After John Kelly published his comprehensive post on merkin in 2015, I assumed there could be little left to say about those pubic hairpieces with the quaint name. (You should read the whole post, but here’s the etymological gist: from Matilda to the diminutive Maud to the secondary diminutive Mal to the third-degree diminutive Malkin to the variant merkin.) Yet recent developments suggest that we are far from finished with merkin, or it with us.
Merkin: A rags to itches story
Think Johns, Dicks, and B.J.s have it bad? Try being named Maud in medieval England.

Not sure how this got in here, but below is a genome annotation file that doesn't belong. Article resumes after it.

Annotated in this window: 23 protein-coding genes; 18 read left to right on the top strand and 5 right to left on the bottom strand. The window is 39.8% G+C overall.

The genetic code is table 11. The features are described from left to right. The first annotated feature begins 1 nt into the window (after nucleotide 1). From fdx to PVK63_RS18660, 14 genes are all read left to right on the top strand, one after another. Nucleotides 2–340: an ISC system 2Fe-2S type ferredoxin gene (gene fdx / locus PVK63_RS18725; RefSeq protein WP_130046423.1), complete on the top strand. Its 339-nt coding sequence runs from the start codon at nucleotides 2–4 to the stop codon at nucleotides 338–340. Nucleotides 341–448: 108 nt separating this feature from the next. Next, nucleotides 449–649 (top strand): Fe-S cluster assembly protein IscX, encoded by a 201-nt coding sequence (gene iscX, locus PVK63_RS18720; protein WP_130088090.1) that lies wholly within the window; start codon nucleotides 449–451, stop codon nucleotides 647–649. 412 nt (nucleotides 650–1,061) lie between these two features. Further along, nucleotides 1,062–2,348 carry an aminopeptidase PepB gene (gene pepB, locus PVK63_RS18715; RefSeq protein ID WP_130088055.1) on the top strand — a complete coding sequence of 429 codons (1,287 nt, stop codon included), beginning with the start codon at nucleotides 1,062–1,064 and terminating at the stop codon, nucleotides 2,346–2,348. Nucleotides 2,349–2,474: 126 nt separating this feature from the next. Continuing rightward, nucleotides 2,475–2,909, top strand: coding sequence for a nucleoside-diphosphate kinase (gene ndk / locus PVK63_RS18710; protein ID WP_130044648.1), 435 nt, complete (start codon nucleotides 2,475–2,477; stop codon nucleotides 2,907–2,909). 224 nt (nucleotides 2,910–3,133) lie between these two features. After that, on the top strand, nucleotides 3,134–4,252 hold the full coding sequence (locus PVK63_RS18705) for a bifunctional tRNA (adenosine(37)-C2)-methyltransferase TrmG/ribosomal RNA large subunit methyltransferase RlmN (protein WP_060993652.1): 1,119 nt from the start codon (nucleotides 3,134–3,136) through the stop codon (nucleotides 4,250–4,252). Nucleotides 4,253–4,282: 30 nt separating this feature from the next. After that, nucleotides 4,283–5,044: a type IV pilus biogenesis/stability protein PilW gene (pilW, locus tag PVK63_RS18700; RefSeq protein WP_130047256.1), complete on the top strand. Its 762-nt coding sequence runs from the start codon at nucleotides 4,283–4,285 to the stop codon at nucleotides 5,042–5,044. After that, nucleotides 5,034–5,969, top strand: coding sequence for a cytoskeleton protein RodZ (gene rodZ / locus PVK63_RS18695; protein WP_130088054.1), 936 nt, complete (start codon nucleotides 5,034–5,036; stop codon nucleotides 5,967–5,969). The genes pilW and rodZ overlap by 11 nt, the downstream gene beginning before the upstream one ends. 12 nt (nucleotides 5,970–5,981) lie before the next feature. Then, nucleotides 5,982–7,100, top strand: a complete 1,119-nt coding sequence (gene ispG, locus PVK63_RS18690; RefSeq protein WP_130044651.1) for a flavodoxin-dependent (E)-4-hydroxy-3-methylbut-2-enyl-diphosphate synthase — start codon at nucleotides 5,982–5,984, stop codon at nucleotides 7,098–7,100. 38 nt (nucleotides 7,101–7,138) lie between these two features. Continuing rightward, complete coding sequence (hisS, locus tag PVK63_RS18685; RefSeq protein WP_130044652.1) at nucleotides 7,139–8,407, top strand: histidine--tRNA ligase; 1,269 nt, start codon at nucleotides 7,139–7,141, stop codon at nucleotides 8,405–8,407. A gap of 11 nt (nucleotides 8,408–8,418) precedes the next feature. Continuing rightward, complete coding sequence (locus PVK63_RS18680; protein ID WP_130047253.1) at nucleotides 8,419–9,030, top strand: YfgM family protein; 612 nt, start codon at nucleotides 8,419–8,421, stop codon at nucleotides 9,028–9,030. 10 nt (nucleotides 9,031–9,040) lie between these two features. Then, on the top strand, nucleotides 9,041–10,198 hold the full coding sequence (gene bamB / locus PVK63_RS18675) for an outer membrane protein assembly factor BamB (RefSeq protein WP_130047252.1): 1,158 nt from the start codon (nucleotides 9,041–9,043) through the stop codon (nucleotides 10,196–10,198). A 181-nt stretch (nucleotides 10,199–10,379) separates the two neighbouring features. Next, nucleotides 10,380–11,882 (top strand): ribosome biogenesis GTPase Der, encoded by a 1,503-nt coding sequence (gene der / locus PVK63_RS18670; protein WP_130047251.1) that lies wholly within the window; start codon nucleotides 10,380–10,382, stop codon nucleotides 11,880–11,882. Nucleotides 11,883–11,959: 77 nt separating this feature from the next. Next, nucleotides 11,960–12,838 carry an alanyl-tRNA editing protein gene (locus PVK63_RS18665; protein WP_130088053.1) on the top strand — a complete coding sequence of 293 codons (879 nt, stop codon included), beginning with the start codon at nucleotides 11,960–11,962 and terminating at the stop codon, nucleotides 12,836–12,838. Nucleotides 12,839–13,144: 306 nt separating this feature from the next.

A lot of little
Henry has Hank. Margaret has Peggy. Susan, Sue. Daniel, Danny. We call these diminutive versions of names pet names or hypocorisms, if we want to get fancy about it. In English, we frequently form these names by shortening the given name and adding the –y sound to the end of it. Hence, Chrissie or Sammy. Hank and Peggy illustrate that there are other ways of forming such diminutives, of course. Such is the case for Maud. And this where things got a little messy–and hairy.